All these factors greatly inhibit competition and the development of a free market. To some degree it is possible to mitigate these, through, say, all-payer price setting, and mandatory disclosures and publishing outcomes data, etc. However, the third variable, in my opinion, makes the rest all-but-moot.

3. Purchasing power is concentrated in the hands of a very small number of "consumers"

This is the wooden stake through the heart of the idea that consumer behavior can effect cost containment. The functioning of a free market is dependent on the ability of consumers to vary their behavior to force suppliers to compete. However, you and I can be as scrupulous and cost conscious as we like. We are not sick. (Well, I'm not anyway. I hope you're OK.) The driver of cost is the small fraction of people who have serious medical conditions. It's the old 80/20 rule writ large.

cost distribution

Though the data is a few years old, I doubt the distribution has changed. To emphasize, HALF of all health care costs in the US is concentrated in only 5% of the population, and 80% of costs are accounted for by the top quintile! (source: Kaiser Foundation PDF)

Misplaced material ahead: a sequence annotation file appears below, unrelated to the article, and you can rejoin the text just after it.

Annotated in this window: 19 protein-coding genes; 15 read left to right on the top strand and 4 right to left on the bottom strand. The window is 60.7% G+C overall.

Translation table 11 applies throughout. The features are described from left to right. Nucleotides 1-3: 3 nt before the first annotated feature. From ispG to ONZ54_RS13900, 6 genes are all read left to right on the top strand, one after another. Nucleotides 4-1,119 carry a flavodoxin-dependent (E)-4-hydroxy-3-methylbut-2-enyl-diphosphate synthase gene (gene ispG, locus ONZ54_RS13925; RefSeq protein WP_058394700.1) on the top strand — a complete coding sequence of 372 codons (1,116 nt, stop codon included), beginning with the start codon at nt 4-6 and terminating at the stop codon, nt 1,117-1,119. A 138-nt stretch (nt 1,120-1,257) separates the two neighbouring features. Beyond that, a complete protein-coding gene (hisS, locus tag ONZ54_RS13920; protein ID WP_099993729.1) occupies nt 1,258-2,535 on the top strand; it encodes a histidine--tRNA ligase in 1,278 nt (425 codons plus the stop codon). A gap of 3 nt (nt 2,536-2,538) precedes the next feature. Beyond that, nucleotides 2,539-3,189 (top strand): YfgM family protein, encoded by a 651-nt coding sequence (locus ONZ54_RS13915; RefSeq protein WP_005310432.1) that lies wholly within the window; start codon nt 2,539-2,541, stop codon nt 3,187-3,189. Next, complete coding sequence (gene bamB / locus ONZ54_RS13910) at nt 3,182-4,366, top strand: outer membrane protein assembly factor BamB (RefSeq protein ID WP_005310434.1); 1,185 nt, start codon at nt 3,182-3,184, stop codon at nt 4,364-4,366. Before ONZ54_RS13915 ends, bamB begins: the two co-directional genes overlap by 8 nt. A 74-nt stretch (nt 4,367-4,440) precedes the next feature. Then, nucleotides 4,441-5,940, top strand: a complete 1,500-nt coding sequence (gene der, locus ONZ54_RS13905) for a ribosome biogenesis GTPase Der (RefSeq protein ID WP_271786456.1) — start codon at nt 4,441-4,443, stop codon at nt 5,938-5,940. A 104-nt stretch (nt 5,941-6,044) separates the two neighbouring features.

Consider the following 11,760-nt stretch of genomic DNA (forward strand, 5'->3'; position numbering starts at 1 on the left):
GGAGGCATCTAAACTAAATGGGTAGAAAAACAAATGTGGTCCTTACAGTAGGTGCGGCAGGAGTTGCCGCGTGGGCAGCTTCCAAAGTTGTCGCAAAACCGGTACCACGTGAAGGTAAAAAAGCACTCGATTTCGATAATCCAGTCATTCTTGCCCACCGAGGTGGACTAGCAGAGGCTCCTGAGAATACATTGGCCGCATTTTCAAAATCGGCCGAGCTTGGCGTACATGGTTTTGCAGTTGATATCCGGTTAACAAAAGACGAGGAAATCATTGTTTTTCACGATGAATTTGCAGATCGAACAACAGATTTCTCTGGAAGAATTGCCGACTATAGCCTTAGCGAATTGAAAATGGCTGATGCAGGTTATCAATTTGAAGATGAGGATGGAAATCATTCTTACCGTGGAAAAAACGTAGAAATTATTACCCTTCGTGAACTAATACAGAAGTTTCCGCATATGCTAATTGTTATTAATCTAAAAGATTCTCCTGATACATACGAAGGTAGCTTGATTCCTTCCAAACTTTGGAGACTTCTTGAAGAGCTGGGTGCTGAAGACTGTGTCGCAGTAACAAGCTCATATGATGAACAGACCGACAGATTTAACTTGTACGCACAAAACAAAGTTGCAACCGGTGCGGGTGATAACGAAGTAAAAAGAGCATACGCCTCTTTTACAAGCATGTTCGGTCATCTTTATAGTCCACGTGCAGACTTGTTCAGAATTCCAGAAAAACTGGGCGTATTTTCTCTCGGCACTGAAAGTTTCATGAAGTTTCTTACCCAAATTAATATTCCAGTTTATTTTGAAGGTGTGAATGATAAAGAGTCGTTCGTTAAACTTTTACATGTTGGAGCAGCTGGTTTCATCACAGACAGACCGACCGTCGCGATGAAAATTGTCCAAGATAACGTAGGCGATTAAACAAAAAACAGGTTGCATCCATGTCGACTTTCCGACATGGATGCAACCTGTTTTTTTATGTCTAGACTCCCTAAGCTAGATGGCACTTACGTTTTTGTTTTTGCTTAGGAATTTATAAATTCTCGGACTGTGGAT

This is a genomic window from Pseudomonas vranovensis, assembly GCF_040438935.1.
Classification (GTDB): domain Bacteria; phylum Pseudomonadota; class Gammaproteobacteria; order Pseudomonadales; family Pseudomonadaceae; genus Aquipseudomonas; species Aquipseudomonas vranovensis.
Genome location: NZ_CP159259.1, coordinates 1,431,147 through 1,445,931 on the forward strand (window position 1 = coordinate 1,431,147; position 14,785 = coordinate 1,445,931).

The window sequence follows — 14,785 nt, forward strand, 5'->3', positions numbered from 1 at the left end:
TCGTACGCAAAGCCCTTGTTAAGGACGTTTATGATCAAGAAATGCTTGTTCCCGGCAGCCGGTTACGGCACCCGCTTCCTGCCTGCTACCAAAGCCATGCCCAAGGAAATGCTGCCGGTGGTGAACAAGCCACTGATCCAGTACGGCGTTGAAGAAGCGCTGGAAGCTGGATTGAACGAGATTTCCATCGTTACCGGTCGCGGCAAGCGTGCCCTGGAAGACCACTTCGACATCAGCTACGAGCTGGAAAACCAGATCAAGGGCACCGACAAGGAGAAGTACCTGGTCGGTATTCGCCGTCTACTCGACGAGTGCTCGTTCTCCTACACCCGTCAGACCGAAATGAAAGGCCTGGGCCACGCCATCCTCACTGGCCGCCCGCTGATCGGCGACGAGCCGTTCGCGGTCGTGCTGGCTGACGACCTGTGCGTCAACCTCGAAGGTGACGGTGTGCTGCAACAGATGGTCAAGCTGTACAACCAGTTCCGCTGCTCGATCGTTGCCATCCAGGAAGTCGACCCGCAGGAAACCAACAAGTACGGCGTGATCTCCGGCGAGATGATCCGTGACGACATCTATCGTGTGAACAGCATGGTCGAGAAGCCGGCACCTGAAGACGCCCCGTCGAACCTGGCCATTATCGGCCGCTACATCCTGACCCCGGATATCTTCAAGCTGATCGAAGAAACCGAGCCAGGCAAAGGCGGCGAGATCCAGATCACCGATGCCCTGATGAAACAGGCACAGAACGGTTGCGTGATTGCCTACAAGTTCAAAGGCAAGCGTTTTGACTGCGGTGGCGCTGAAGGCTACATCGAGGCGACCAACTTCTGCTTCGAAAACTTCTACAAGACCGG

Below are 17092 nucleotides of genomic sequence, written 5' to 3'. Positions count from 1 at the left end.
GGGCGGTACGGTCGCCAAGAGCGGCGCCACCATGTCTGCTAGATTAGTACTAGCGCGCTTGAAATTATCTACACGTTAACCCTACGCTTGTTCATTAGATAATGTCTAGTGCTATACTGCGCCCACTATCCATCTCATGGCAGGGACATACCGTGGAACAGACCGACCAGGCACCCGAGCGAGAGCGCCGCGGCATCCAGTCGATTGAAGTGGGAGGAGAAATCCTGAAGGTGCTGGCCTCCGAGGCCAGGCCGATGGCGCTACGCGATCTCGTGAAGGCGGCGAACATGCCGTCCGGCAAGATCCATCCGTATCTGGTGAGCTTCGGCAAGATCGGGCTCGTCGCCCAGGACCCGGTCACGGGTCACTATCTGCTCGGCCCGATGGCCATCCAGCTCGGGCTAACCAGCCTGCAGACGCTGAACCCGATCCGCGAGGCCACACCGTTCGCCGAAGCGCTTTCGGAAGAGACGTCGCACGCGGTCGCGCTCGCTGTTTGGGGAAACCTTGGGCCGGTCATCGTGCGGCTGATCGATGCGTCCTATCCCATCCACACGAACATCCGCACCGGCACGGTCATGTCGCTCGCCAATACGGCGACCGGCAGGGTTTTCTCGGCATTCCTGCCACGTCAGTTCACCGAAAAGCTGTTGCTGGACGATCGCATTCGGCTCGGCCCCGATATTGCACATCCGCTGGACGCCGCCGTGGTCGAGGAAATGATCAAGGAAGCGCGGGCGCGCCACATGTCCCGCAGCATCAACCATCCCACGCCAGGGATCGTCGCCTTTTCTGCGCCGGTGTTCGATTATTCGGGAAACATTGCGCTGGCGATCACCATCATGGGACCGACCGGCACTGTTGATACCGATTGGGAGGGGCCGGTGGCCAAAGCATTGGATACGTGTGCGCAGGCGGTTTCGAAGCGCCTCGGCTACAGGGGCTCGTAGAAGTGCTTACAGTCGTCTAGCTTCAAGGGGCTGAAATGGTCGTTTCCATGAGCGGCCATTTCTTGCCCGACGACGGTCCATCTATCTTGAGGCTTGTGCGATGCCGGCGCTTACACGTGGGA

So the effect here is that with such a concentration of costs in such a small segment of the population, the ability of the larger population to move the market is highly restricted. You can make 80% of consumers highly price sensitive, but they can only affect a tiny fraction of healthcare spending. And for the generally well, their costs are probably those which are least responsible for the spiraling inflation. They're not getting $30,000 stents or prolonged ICU stays, or needing complex chronic disease management.